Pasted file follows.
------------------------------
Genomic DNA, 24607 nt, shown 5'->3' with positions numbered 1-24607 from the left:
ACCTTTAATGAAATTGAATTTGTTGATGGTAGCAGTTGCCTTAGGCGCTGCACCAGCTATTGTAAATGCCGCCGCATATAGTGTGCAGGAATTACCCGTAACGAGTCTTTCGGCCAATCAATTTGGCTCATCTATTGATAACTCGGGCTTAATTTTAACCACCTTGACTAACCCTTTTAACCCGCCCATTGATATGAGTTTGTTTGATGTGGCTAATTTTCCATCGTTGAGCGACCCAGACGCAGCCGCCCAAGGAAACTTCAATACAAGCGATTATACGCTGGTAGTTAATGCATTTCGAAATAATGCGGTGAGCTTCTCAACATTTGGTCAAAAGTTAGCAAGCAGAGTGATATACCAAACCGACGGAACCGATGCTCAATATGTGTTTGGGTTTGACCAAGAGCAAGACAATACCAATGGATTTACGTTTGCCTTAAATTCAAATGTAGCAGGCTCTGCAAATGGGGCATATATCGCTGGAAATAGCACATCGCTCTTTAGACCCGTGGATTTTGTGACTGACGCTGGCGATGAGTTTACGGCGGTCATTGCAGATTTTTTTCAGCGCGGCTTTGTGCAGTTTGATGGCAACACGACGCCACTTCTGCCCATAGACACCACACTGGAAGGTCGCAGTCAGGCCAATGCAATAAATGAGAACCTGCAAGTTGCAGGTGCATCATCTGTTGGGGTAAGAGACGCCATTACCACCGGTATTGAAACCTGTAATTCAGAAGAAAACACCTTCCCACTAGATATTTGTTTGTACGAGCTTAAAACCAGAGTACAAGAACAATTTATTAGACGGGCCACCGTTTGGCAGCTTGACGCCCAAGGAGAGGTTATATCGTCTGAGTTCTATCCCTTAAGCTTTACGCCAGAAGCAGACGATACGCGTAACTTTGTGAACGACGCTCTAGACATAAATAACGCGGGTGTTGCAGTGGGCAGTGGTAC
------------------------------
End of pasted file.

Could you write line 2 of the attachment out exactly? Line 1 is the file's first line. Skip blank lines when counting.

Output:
ACCTTTAATGAAATTGAATTTGTTGATGGTAGCAGTTGCCTTAGGCGCTGCACCAGCTATTGTAAATGCCGCCGCATATAGTGTGCAGGAATTACCCGTAACGAGTCTTTCGGCCAATCAATTTGGCTCATCTATTGATAACTCGGGCTTAATTTTAACCACCTTGACTAACCCTTTTAACCCGCCCATTGATATGAGTTTGTTTGATGTGGCTAATTTTCCATCGTTGAGCGACCCAGACGCAGCCGCCCAAGGAAACTTCAATACAAGCGATTATACGCTGGTAGTTAATGCATTTCGAAATAATGCGGTGAGCTTCTCAACATTTGGTCAAAAGTTAGCAAGCAGAGTGATATACCAAACCGACGGAACCGATGCTCAATATGTGTTTGGGTTTGACCAAGAGCAAGACAATACCAATGGATTTACGTTTGCCTTAAATTCAAATGTAGCAGGCTCTGCAAATGGGGCATATATCGCTGGAAATAGCACATCGCTCTTTAGACCCGTGGATTTTGTGACTGACGCTGGCGATGAGTTTACGGCGGTCATTGCAGATTTTTTTCAGCGCGGCTTTGTGCAGTTTGATGGCAACACGACGCCACTTCTGCCCATAGACACCACACTGGAAGGTCGCAGTCAGGCCAATGCAATAAATGAGAACCTGCAAGTTGCAGGTGCATCATCTGTTGGGGTAAGAGACGCCATTACCACCGGTATTGAAACCTGTAATTCAGAAGAAAACACCTTCCCACTAGATATTTGTTTGTACGAGCTTAAAACCAGAGTACAAGAACAATTTATTAGACGGGCCACCGTTTGGCAGCTTGACGCCCAAGGAGAGGTTATATCGTCTGAGTTCTATCCCTTAAGCTTTACGCCAGAAGCAGACGATACGCGTAACTTTGTGAACGACGCTCTAGACATAAATAACGCGGGTGTTGCAGTGGGCAGTGGTAC